Doug Berch

Dulcimer Maker And Musician

cropped Dulcimer Builders and Makers 1 23

The Knives In My Shop

I was sharpening all the knives I regularly use and they told me this was a good photo opportunity. Yes, they told me. I was as surprised as you are.

Lutherie knives and a stropFrom top to bottom:

My pocket knife is almost always in my pocket. Where else would it be? I have recently discovered Opinel knives and I am smitten. This Opinel #6 has replaced my previous pocket knife. This was awkward at first but they have learned to be friends.

Below it is a knife that I believe was intended for working with rubber or leather. I use it mostly for opening seams and disassembling instruments when doing repair work.

Next is the ubiquitous knife seen in many shops that is sold as a chip carving, whittling, or bench knife. I find the handle very comfortable and the short blade very easy to control. This may be the knife I most often reach for.

The next two knives are a wood carving knife and a general utility knife made by Mora. These knives feel great in the hand. I use the knife with the red handle for rough work though it is also capable of fine work. I use the carving knife for mostly fine work though it is also capable of rough work. Both knives are versatile but I usually use them for what they do best, at least in my hands.

Next comes a knife I found in an antique store that is sometimes sold these days as a mill knife. The blade can be extended or removed from the handle. I ground it with a bevel strong enough to do very rough work. I use this knife when I would worry about damaging a knife with a more refined edge.

You probably recognize the “craft knife” with a #11 blade. I use this knife for marking and layout.

At the bottom of the pile is a surgical scalpel. The disposable blades for the scalpel are not only very sharp but also extremely thin. When I need to make light, precise cuts nothing beats this scalpel. I use it when working on binding, soundholes, etc.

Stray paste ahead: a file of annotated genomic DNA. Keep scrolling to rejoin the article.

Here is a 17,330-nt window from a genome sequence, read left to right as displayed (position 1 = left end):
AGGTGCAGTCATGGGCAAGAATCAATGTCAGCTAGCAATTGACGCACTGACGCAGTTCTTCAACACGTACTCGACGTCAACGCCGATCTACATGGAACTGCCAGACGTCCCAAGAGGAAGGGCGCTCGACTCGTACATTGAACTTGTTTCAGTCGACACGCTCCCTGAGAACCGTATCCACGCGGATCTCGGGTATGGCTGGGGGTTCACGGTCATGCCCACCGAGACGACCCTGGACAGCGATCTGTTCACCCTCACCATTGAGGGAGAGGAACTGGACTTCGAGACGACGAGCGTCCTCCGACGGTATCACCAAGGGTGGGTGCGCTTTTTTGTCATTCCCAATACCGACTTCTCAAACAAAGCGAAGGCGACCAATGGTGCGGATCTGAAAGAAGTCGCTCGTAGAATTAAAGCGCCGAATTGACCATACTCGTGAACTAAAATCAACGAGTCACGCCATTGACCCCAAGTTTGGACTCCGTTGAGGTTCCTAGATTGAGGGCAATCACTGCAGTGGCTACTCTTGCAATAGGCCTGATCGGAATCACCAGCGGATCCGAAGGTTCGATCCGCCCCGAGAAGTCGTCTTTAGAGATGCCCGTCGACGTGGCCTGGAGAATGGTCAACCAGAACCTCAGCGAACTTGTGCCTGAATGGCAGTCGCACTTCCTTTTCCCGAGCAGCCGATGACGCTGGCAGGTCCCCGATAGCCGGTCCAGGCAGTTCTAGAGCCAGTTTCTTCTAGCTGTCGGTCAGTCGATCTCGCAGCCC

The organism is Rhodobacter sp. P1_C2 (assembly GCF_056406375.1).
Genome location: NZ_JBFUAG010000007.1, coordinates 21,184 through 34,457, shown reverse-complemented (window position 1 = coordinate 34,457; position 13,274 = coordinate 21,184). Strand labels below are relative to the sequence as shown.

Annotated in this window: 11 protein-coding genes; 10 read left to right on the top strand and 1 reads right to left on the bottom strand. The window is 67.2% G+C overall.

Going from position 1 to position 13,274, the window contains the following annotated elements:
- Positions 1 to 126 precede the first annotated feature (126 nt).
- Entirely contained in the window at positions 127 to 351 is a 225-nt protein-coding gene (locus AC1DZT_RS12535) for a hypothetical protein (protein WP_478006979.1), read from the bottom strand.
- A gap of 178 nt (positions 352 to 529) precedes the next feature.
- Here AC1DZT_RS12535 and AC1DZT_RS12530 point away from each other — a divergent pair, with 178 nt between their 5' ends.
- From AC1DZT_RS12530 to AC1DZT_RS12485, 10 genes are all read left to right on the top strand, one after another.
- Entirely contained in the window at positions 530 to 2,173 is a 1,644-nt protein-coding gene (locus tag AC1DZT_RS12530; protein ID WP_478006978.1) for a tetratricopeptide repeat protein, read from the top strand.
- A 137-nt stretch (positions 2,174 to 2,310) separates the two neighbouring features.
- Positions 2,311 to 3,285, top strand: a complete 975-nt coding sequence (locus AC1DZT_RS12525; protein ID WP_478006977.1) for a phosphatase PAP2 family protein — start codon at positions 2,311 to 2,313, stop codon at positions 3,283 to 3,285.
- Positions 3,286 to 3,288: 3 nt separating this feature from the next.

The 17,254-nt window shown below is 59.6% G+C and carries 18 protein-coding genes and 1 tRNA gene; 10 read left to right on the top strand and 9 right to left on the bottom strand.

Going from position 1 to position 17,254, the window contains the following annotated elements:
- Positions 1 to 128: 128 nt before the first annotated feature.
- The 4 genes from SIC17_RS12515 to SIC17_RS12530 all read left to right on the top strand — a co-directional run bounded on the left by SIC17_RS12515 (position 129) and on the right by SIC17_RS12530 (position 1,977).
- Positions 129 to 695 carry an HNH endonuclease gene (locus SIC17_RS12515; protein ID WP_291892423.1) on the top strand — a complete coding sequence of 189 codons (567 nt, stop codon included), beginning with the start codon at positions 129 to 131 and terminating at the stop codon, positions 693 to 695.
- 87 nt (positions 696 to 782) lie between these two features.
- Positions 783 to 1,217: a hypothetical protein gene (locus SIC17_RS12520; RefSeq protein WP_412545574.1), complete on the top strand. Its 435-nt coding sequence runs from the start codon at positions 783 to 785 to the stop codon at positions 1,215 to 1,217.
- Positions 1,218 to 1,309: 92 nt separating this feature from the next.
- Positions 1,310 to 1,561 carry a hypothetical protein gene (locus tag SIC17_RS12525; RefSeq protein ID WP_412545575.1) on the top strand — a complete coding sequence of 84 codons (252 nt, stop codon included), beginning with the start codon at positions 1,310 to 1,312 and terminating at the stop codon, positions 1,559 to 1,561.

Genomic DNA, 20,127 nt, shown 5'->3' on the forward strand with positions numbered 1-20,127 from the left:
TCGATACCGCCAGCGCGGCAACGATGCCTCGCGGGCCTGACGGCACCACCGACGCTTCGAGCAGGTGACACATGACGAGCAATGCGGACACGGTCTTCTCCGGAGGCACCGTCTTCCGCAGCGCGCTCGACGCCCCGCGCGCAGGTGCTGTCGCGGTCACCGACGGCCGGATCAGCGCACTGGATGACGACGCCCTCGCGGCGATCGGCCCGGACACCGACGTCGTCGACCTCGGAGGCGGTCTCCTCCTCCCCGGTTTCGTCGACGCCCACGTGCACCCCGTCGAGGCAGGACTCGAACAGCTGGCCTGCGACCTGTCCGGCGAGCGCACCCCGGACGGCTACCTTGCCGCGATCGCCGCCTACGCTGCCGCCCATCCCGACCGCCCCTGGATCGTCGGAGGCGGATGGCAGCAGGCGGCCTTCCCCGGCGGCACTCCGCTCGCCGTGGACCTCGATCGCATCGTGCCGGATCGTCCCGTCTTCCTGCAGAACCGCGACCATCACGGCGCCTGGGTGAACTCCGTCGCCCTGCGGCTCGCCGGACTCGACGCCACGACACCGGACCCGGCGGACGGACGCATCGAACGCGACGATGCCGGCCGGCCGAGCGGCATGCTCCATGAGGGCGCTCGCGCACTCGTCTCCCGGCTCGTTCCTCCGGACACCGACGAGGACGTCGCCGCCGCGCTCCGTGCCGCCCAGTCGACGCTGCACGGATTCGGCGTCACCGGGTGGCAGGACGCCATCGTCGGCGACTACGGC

To the right is a hacking knife; a strong knife I use for splitting wood. I like to split the wood used for braces to assure continuous grain.

To the left is my strop, which began life as leather guitar strap. I use compound on the rough side and use the smooth side plane. Stropping creates a strong and sharp edge. I use the strop to touch up all of my edge tools and it extends the time between honings.

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4 Comments

  1. Gary Roberts

    That ‘mill knife’ is also called a Murphy Knife and was a very common sort used in the shoe making industry, mostly in large factories. I have two, a large one and a mini. Both will never leave my hands.

    • Doug Berch

      Interesting! I thought Murphy was a brand and not a style. Maybe it is both? It is a great knife.

  2. Rick Carter

    On the right side of the mill knife is what looks like some sort of “tongue.” Is it flat like it looks in the picture? What does it do?

    • Doug Berch

      The blade runs all the way through the handle and out the other side so the thing that looks like a tongue is just part of the blade. Sometimes I use the blade without the handle.

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Doug Berch & Dulcimer Makers